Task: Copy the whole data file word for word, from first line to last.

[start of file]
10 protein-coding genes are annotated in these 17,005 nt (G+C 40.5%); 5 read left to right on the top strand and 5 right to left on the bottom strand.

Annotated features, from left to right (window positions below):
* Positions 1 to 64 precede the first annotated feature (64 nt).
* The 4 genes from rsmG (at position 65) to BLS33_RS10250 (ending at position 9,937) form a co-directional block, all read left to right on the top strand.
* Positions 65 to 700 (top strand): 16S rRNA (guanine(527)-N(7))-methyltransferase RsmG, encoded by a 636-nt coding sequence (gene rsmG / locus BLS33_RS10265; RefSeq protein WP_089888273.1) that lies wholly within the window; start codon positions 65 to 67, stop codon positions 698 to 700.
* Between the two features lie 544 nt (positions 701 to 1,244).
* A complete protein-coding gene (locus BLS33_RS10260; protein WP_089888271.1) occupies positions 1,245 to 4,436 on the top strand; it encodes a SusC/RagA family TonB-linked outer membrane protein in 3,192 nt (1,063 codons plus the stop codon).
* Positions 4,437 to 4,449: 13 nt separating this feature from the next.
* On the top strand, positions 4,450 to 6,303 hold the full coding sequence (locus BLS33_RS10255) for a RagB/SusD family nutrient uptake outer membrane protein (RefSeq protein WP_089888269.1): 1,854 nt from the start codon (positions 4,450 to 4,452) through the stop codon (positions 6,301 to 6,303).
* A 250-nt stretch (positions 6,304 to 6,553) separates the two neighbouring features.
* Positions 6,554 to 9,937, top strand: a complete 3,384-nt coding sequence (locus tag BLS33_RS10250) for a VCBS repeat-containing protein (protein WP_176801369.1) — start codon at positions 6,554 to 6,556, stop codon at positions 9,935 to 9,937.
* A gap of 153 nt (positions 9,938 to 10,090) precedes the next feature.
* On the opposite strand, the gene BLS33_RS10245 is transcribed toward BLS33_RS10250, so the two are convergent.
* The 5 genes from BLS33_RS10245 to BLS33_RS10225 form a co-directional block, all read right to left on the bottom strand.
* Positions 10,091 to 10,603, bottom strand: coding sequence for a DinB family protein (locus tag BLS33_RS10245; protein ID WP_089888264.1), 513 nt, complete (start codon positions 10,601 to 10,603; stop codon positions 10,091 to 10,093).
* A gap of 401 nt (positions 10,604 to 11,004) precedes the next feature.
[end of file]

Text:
10 protein-coding genes are annotated in these 17,005 nt (G+C 40.5%); 5 read left to right on the top strand and 5 right to left on the bottom strand.

Annotated features, from left to right (window positions below):
* Positions 1 to 64 precede the first annotated feature (64 nt).
* The 4 genes from rsmG (at position 65) to BLS33_RS10250 (ending at position 9,937) form a co-directional block, all read left to right on the top strand.
* Positions 65 to 700 (top strand): 16S rRNA (guanine(527)-N(7))-methyltransferase RsmG, encoded by a 636-nt coding sequence (gene rsmG / locus BLS33_RS10265; RefSeq protein WP_089888273.1) that lies wholly within the window; start codon positions 65 to 67, stop codon positions 698 to 700.
* Between the two features lie 544 nt (positions 701 to 1,244).
* A complete protein-coding gene (locus BLS33_RS10260; protein WP_089888271.1) occupies positions 1,245 to 4,436 on the top strand; it encodes a SusC/RagA family TonB-linked outer membrane protein in 3,192 nt (1,063 codons plus the stop codon).
* Positions 4,437 to 4,449: 13 nt separating this feature from the next.
* On the top strand, positions 4,450 to 6,303 hold the full coding sequence (locus BLS33_RS10255) for a RagB/SusD family nutrient uptake outer membrane protein (RefSeq protein WP_089888269.1): 1,854 nt from the start codon (positions 4,450 to 4,452) through the stop codon (positions 6,301 to 6,303).
* A 250-nt stretch (positions 6,304 to 6,553) separates the two neighbouring features.
* Positions 6,554 to 9,937, top strand: a complete 3,384-nt coding sequence (locus tag BLS33_RS10250) for a VCBS repeat-containing protein (protein WP_176801369.1) — start codon at positions 6,554 to 6,556, stop codon at positions 9,935 to 9,937.
* A gap of 153 nt (positions 9,938 to 10,090) precedes the next feature.
* On the opposite strand, the gene BLS33_RS10245 is transcribed toward BLS33_RS10250, so the two are convergent.
* The 5 genes from BLS33_RS10245 to BLS33_RS10225 form a co-directional block, all read right to left on the bottom strand.
* Positions 10,091 to 10,603, bottom strand: coding sequence for a DinB family protein (locus tag BLS33_RS10245; protein ID WP_089888264.1), 513 nt, complete (start codon positions 10,601 to 10,603; stop codon positions 10,091 to 10,093).
* A gap of 401 nt (positions 10,604 to 11,004) precedes the next feature.